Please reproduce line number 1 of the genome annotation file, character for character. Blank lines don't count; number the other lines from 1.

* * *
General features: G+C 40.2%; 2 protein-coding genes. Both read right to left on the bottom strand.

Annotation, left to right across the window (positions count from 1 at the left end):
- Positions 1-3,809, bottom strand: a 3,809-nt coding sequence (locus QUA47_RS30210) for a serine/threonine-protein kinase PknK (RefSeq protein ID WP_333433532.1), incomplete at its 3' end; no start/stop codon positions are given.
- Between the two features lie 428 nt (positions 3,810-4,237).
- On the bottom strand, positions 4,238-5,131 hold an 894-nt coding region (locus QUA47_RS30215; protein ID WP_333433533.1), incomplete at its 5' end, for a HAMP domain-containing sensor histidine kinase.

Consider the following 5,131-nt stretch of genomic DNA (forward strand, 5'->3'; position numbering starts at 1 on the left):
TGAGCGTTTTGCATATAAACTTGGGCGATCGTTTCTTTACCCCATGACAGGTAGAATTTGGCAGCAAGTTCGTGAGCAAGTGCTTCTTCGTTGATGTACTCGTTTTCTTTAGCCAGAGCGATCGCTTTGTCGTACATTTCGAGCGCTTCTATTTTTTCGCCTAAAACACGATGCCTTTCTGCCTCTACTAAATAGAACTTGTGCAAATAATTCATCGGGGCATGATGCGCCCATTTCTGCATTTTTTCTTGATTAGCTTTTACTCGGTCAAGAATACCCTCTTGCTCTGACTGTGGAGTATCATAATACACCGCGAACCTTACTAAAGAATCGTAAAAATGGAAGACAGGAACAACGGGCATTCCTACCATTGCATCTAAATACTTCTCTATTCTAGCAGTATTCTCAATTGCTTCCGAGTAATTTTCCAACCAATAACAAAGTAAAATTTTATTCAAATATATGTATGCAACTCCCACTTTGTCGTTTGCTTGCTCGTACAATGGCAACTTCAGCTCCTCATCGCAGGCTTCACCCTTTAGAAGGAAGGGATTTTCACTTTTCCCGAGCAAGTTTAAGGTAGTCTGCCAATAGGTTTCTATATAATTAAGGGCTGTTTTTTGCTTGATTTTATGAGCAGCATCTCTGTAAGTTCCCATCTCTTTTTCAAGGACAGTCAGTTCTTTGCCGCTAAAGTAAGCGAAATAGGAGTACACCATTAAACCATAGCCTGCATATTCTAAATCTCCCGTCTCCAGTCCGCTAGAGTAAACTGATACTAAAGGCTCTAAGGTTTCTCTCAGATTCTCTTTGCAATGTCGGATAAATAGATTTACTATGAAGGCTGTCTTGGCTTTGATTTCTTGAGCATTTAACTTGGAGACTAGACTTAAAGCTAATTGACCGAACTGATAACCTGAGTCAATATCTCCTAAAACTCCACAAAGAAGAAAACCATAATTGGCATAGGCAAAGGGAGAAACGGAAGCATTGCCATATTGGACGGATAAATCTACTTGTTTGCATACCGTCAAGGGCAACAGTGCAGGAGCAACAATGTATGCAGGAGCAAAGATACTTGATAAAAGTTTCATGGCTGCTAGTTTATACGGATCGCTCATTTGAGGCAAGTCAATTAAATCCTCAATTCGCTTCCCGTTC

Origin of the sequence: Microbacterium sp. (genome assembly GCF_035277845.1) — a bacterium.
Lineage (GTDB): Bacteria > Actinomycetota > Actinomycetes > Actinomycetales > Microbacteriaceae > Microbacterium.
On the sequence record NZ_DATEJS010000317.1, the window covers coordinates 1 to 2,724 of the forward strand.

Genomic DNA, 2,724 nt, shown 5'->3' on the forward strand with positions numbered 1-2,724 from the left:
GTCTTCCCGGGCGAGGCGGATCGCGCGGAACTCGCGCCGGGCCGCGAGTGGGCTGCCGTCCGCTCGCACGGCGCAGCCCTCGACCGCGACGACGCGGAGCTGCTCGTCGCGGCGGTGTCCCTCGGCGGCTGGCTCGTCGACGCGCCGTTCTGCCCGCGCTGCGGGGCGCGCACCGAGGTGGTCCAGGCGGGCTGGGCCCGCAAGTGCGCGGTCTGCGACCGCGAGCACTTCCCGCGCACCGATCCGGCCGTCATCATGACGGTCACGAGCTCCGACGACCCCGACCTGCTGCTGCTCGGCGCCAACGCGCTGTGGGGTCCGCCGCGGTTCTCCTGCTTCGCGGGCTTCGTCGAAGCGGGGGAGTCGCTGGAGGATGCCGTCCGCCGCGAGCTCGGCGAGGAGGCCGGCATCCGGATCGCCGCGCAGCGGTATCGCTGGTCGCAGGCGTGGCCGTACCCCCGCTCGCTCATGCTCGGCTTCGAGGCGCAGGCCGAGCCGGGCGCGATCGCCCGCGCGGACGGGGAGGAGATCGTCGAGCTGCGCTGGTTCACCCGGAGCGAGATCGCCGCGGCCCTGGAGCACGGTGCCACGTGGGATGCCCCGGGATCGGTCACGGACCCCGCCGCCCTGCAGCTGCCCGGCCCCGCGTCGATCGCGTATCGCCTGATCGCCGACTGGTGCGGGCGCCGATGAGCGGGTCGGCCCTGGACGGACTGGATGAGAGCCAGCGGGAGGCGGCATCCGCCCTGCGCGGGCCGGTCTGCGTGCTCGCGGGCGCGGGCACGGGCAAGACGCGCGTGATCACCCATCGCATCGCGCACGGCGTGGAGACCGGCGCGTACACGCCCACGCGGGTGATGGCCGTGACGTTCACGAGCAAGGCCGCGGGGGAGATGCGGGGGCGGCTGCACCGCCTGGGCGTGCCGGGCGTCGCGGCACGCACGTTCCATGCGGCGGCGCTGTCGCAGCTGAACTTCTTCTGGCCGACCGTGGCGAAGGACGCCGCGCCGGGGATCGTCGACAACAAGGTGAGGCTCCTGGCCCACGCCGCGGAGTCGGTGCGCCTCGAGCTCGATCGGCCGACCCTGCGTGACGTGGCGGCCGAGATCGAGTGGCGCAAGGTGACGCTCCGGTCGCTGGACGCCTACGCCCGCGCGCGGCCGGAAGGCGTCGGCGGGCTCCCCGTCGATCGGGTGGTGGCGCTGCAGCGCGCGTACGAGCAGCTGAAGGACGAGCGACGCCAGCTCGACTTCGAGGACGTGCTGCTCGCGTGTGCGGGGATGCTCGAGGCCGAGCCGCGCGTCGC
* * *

General features: G+C 40.2%; 2 protein-coding genes. Both read right to left on the bottom strand.